Type of Publication: Journal article published
    PubMed ID: 17487840
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  • 3
    Keywords: CANCER ; Germany ; COHORT ; DISEASE ; RISK ; METABOLISM ; CARCINOGENESIS ; PHOSPHORUS ; NEOPLASIA ; HEALTH ; AGE ; WOMEN ; COUNTRIES ; PROSTATE-CANCER ; DIETARY ; CALCIUM ; CONSUMPTION ; EPIC ; FRUIT ; nutrition ; VEGETABLES ; EUROPE ; FOOD ; nutrient intake ; EPIC CALIBRATION ; RECALL ; IRON ; 24-HOUR DIET RECALL ; POTASSIUM ; MAINTENANCE ; 24-h dietary recall ; RATIONALE ; EPIC-soft ; magnesium ; minerals ; nutrient intakes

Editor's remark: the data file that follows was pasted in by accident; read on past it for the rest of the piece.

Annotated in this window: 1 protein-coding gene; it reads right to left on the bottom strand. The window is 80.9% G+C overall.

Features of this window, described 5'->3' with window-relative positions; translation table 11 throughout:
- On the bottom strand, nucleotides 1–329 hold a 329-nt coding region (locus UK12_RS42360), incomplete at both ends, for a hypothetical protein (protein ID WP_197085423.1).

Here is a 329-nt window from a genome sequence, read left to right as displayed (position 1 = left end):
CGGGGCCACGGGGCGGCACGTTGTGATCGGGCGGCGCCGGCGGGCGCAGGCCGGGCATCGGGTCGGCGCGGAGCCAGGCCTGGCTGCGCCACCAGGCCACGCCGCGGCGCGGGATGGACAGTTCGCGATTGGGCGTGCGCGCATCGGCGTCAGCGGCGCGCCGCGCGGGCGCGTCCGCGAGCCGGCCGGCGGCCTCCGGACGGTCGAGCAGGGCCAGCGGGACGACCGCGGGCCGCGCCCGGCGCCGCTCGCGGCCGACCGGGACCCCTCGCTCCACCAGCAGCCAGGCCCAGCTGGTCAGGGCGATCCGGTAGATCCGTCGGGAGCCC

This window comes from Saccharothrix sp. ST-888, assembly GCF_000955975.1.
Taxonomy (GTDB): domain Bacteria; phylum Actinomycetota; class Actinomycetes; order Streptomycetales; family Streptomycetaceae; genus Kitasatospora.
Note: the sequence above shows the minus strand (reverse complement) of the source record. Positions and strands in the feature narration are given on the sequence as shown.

Abstract: Background/objectives: Adequate mineral intake is important for the maintenance of bone health, cellular function and general metabolism, and possibly in the aetiology of cancer and other chronic diseases. This study aimed at investigating variation in intakes of selected minerals across 10 European countries participating in the EPIC (European Prospective Investigation into Cancer and Nutrition) study. Methods: Nutrient intakes for 36 034 subjects, aged between 35 and 74 years, in 27 centres were obtained using standardized 24-h dietary recall software (EPIC-SOFT). Mean intakes of calcium, phosphorus, magnesium, iron and potassium were calculated by centre and weighted by season and day of the week and were also stratified by age group. The contribution of food groups to total nutrient intake was calculated. Results: There was clear geographical variability in intakes, with differences ranging from 35% for magnesium to 90% for iron in men and 36% for potassium to 75% for calcium in women, and a twofold difference in sources of haem iron (meat and fish). There was a geographical gradient in iron intake, with higher intakes in Southern than in Northern Europe and also around a twofold north-south gradient in the contribution of fruits and vegetables to potassium intake. Compared with reference intakes, the majority of age groups and centres had intakes above the recommended levels. Dairy foods and products contributed the most to calcium and phosphorus intake in almost all centres. Cereals and cereal products contributed the most to magnesium and iron intakes, except in Greece and Germany. Conclusions: Intakes of minerals vary substantially throughout Europe, with some geographical variability in their food sources.